We wander over to watch the lovo (very similar to a hangi) being laid for dinner, drink the water of coconuts just picked from the tree and watch basket weaving. The staff are engaged in these tasks and joining in is optional, adding to the relaxed nature of the experience.
After heading back to the boat to freshen up, it is time for cocktail hour on the beach, a kava ceremony (more medicine for the nerves) and then a feast of the beautiful lovo-cooked meats and root vegetables. After dinner, locals from the next village perform a meke for us, singing and dancing up a storm. One dancer in particular is so expressive that if I were a theatre director I would sign him up immediately. A shell market follows, where Joseph collects some beautiful wooden carvings and masks and I buy a pretty pair of pearl earrings. We finish off the night with a dip in the lap pool on board (swimming is not allowed in the sea at night – which is probably best post-kava ceremony).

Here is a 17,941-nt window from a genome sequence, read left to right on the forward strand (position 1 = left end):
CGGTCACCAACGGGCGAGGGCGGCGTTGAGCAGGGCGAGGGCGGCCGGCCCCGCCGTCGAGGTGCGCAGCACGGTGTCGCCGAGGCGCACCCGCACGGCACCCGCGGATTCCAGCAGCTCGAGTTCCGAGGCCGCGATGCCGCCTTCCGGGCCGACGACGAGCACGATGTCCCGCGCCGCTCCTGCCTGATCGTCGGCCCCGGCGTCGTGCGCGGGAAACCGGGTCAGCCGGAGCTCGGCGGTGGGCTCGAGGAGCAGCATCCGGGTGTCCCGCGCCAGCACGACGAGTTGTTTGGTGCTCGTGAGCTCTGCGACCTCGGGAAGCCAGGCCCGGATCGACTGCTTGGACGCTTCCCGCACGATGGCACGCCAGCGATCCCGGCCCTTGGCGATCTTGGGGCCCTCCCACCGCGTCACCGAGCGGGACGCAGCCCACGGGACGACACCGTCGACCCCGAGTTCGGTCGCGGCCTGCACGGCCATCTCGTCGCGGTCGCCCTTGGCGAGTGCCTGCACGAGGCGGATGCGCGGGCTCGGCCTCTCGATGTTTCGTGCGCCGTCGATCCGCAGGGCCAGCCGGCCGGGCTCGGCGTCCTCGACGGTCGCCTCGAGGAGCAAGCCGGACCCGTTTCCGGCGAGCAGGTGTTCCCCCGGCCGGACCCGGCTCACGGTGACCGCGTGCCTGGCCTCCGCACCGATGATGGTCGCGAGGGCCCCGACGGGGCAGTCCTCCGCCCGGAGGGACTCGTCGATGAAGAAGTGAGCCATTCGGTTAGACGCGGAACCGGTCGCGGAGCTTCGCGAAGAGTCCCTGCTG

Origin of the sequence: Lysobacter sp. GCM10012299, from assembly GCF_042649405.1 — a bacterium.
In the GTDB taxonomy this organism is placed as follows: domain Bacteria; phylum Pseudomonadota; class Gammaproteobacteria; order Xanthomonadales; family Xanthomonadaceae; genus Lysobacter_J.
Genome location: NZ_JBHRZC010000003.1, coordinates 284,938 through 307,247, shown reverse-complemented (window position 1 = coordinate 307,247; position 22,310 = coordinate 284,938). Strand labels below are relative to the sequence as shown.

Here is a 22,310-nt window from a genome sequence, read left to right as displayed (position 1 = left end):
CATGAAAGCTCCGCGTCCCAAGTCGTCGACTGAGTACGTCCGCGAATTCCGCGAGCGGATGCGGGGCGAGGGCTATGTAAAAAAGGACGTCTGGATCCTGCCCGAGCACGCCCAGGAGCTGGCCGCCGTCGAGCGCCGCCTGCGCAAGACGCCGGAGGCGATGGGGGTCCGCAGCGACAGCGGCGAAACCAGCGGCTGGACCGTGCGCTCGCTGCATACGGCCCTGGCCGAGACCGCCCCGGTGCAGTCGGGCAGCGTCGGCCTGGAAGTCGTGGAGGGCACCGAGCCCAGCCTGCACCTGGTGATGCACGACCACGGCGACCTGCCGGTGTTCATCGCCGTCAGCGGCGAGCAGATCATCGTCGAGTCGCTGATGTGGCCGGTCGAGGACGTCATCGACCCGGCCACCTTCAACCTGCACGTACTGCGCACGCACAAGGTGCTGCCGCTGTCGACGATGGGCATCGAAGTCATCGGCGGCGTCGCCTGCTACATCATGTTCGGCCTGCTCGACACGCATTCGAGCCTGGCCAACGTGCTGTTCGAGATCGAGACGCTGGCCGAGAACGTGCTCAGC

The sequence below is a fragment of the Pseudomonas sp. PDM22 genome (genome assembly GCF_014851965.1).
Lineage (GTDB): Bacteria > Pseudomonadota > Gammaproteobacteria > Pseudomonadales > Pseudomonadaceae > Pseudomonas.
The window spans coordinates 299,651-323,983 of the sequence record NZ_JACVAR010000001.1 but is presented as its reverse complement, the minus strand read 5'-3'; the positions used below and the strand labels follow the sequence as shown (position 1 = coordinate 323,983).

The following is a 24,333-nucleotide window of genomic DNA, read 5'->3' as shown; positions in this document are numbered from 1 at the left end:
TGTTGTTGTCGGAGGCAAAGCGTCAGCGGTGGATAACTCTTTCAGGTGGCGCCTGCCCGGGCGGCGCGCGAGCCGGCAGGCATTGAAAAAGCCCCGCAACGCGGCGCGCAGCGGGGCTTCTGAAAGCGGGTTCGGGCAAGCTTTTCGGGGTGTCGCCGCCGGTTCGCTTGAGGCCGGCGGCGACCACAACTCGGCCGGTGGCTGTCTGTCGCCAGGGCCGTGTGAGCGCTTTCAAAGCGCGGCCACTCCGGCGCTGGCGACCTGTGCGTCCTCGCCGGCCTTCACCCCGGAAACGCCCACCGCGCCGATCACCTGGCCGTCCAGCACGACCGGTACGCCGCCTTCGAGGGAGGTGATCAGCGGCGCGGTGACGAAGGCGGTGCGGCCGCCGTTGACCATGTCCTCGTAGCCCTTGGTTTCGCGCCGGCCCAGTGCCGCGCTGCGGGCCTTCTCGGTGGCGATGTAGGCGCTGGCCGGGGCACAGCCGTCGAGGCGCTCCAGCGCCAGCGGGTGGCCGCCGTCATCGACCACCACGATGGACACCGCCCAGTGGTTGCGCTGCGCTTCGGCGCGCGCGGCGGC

We are collected the next day by the Yasawa Flyer water taxi and farewelled with an emotional song from our new-found friends. We pass Turtle Island, where The Blue Lagoon movie was filmed, watch the turquoise seas with wonder and soon arrive at Blue Lagoon Beach Resort, a deluxe, intimate sanctuary on Nacula Island. We are given the jungle bure, which is sheltered in a tropical garden and provides a relaxing, cool escape from the beating sun – perfect after three days at sea. The food at Blue Lagoon is the cuisine highlight of our trip – delicious buffet breakfasts and tasty à la carte lunches and dinners made from fresh, local ingredients.
ABOVE: Blue Lagoon Cruises’ small ship is able to anchor close in to the islands. Joseph enjoys a bit of guitar playing with a crew member from the Fiji Princess.